If they have earned over this limit, Social Security withholds benefits. If they know upfront, and they should because when you file an application it asks if you are over the income limit, Social Security says, “Okay. Well, you are going to make $10,000 over the limit. So, we will withhold the first $5,000 of your benefits before paying you a cent this year.” For someone who is trying to use it to supplement their earnings, this does not work well since they can only get benefits for the however-many months once Social Security recovers their excess income. Then you have to ask if there is a better way to supplement income, such as accessing home equity through a reverse mortgage as an income bridge or whatever else they have at their disposal.
What is deemed filing? If I want to collect a spousal benefit, whether I am a non-working spouse who never earned a dime or I think it will be higher than my own, my spouse has to file. But I will only collect that spousal benefit if it produces a more significant benefit than mine. If I have earned a retirement benefit, my benefit will be paid first. For folks that have a primary insurance amount of $1800 – $2,000 a month, there is no point in trying to figure out if a spousal benefit is higher because the maximum spousal benefit is roughly between $1,700 – $1,800 right now at the best-case scenario for someone who has been a higher-earning, maximum earner their entire lives.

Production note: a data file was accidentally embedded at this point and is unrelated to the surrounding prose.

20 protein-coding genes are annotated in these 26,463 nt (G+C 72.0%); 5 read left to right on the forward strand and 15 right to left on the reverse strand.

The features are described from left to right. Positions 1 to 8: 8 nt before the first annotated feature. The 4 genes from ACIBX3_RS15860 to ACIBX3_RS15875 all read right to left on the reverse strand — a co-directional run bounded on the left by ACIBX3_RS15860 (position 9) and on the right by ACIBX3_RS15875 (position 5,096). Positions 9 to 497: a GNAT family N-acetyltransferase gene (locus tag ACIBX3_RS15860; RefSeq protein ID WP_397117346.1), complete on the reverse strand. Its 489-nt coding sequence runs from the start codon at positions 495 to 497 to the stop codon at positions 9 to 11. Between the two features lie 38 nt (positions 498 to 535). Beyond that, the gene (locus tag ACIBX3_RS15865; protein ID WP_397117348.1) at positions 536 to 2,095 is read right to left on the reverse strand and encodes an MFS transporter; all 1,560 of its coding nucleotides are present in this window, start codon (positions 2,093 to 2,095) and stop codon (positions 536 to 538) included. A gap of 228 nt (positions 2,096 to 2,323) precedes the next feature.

The earnings limit applies to early or pre-full retirement age benefits as well. The maximum spousal benefit is 50% of the other spouse’s primary insurance amount. What does that mean? If the primary insurance amount of the higher wage earner, for example, is $2,000 at full retirement age – that is what PIA is – then the maximum spousal benefit is $1,000. If that higher-earning spouse claims at 62, my spousal benefit is still $1,000. That is my starting point.
Conversely, if my spouse waits until age 70 to file, my maximum spousal benefit is still 50% of his full retirement age benefit, okay? Whether or not I get that full 50% depends upon when I file for it. A reduction always follows the claimer, so ensure your clients know about their full retirement age.
The reduction factors are different for spousal benefits versus retirement benefits. The maximum reduction for someone who files at 62 is 30% for retirement benefits, while the maximum reduction for spousal benefits is as much as 35%. So, be mindful that these reduction factors are different.